concerned about their milk supply or about their
baby fussing at the breast.
Instead, newborns that need to suck should be
offered mother's breast. Some babies will nurse
almost continuously, or for long periods in
their first few days. This is good for them.
They are rewarded with Colostrum and a bountiful
milk supply within a few days. They avoid the
physical and emotional agonies of crying. They
learn to be calm.
Of course, babies have to be with their mothers
if they are to depend on nursing for comfort.
The kind of postpartum mother-baby separation
that makes pacifiers helpful should not be allowed
to occur in the first place. In addition, with
careful attention to positioning, latch-on,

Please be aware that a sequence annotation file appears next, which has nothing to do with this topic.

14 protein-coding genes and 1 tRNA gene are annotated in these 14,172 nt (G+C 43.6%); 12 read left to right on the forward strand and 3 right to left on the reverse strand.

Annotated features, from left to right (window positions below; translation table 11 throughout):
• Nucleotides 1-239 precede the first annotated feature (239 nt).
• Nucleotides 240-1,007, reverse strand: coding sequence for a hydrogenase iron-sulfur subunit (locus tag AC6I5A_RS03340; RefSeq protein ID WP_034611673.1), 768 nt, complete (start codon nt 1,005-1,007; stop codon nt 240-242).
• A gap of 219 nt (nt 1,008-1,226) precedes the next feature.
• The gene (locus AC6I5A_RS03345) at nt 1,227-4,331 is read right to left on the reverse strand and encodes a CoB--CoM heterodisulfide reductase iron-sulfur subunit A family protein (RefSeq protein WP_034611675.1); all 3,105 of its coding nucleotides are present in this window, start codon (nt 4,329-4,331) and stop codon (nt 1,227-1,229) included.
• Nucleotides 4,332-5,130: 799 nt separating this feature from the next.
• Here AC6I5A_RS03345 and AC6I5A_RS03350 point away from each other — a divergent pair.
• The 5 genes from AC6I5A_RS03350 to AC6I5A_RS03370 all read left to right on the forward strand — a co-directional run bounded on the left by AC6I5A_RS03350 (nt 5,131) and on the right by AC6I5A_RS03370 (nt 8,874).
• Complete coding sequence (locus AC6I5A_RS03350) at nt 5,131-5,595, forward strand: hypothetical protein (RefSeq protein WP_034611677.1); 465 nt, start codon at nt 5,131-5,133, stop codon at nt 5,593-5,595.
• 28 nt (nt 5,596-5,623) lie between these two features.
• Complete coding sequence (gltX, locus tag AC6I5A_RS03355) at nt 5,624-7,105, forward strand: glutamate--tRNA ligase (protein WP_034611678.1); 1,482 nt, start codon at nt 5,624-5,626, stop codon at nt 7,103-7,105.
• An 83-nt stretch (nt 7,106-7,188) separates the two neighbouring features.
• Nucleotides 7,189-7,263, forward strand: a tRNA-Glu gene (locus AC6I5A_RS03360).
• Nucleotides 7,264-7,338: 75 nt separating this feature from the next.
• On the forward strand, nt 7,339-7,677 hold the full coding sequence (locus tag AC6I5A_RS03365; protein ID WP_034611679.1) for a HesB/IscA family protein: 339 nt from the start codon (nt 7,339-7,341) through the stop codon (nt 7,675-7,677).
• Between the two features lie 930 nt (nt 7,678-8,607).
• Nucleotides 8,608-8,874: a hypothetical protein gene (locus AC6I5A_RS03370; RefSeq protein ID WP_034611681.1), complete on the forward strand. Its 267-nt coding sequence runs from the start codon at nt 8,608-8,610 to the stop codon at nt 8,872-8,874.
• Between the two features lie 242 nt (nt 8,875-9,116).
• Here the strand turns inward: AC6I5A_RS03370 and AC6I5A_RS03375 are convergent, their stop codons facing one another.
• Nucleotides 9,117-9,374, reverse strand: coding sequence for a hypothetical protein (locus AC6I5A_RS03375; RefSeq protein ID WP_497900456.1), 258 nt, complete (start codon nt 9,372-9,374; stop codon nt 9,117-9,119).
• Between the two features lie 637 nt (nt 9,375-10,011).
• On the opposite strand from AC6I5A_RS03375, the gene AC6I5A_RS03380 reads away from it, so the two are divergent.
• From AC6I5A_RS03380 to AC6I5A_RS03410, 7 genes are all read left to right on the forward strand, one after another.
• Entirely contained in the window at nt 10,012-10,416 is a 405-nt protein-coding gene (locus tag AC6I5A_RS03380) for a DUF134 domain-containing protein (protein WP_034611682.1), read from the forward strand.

and how well the baby is sucking, nipple soreness
can be kept to a minimum, or even avoided completely.
As they get older, babies may still need to
continue sucking even after their tummies are
full--perhaps they need to go to sleep, or to
wake up, or just to relax. This
comfort sucking is different from the active,
vigorous suck a baby uses to bring down the
milk that will satisfy hunger. At this point,
some mothers may choose to use a pacifier. However,
breastfed babies can do their comfort sucking
right at the breast, because the mother's milk
flow slows to a trickle as the baby's sucking
becomes less intense. Babies can continue sucking
without stuffing themselves and without swallowing
a lot of air.
Bottles and artificial nipples do not have this
infant-controlled regulatory system. The milk
flows at a steady rate, and a baby with a full
tummy who wants to suck for another ten minutes
may end up overfed, with gas bubbles and spitting